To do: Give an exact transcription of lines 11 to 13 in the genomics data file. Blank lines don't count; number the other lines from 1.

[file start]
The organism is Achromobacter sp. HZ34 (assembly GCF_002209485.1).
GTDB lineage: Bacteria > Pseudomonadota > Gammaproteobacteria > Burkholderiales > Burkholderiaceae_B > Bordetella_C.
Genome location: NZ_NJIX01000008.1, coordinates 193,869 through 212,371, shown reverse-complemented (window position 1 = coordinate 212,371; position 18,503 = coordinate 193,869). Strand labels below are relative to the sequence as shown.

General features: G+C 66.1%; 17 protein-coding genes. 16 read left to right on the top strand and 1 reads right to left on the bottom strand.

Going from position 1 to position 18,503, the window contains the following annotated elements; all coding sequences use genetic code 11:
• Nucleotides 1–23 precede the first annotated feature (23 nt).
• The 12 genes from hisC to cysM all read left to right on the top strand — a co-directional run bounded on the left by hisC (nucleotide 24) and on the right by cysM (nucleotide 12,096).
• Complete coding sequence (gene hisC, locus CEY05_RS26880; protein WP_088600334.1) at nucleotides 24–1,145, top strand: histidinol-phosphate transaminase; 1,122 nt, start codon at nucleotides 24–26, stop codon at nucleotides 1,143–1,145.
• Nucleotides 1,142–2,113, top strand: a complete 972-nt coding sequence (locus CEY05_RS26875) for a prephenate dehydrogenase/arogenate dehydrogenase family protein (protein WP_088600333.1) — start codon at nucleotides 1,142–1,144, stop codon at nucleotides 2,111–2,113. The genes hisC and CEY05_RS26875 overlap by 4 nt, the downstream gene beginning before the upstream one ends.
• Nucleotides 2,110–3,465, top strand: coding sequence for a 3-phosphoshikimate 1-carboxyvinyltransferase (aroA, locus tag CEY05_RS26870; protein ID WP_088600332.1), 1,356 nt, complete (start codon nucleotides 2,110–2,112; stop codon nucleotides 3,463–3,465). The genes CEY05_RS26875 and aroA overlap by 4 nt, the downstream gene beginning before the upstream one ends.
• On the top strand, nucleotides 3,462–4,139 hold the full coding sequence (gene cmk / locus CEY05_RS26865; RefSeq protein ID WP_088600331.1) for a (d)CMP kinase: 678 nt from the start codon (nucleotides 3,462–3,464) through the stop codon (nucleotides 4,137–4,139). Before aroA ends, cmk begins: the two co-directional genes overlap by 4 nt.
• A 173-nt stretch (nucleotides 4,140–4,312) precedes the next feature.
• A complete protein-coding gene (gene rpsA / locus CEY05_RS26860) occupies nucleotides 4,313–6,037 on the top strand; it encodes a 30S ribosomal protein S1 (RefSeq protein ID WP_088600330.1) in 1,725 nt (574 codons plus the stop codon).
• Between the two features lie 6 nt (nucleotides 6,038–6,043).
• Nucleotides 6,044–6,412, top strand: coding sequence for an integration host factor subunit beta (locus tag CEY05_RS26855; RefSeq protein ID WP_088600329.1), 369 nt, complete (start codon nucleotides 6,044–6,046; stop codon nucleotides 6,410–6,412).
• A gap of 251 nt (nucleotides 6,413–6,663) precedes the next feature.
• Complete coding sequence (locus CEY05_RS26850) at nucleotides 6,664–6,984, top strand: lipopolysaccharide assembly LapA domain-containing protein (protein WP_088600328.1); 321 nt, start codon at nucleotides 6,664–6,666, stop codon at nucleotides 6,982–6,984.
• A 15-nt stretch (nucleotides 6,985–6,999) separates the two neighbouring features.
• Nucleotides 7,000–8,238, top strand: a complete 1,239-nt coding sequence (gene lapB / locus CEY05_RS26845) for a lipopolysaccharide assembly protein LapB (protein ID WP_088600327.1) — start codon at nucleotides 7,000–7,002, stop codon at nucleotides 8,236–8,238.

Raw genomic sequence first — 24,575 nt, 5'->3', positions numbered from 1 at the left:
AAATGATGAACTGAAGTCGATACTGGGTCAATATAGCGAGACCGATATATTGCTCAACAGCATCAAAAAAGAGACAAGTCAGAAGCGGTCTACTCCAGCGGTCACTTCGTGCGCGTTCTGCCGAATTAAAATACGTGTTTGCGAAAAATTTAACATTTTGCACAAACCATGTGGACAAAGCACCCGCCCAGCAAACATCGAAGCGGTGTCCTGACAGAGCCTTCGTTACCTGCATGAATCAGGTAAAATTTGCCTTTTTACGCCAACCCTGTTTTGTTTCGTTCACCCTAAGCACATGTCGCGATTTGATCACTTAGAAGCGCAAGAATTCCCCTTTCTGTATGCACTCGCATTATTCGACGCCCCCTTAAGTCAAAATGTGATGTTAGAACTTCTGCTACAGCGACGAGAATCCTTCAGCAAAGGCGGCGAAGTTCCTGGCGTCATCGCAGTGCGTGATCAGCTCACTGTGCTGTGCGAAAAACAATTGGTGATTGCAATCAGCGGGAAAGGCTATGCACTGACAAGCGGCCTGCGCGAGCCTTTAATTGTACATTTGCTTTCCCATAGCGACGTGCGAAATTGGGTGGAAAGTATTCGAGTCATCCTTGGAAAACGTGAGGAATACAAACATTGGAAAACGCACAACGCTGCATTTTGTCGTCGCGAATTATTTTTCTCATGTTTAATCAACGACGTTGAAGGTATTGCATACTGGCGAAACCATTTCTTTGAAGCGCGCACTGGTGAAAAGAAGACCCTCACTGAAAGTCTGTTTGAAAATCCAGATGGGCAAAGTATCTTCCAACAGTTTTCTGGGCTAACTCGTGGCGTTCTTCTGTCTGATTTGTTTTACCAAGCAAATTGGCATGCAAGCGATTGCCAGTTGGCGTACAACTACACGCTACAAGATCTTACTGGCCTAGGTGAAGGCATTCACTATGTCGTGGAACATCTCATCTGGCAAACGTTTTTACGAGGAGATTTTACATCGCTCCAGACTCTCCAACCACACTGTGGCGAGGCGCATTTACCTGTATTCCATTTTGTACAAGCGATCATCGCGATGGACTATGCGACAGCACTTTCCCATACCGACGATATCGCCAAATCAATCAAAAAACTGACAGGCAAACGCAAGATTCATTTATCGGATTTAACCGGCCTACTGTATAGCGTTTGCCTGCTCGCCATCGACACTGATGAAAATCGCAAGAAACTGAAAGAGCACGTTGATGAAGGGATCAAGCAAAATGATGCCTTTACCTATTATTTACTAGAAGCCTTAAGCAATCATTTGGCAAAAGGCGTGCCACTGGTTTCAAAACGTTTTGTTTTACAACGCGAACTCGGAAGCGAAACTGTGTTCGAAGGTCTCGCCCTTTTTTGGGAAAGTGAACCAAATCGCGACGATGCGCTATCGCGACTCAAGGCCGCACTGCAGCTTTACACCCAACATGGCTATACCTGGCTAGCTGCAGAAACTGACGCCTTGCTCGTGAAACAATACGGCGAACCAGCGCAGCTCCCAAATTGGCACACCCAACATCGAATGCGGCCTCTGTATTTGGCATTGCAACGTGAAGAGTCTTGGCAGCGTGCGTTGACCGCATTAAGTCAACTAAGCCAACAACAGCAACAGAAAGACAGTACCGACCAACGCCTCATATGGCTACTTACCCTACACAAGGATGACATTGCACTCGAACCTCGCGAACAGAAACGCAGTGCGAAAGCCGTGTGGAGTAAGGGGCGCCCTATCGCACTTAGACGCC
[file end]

• On the top strand, nucleotides 3,462–4,139 hold the full coding sequence (gene cmk / locus CEY05_RS26865; RefSeq protein ID WP_088600331.1) for a (d)CMP kinase: 678 nt from the start codon (nucleotides 3,462–3,464) through the stop codon (nucleotides 4,137–4,139). Before aroA ends, cmk begins: the two co-directional genes overlap by 4 nt.
• A 173-nt stretch (nucleotides 4,140–4,312) precedes the next feature.
• A complete protein-coding gene (gene rpsA / locus CEY05_RS26860) occupies nucleotides 4,313–6,037 on the top strand; it encodes a 30S ribosomal protein S1 (RefSeq protein ID WP_088600330.1) in 1,725 nt (574 codons plus the stop codon).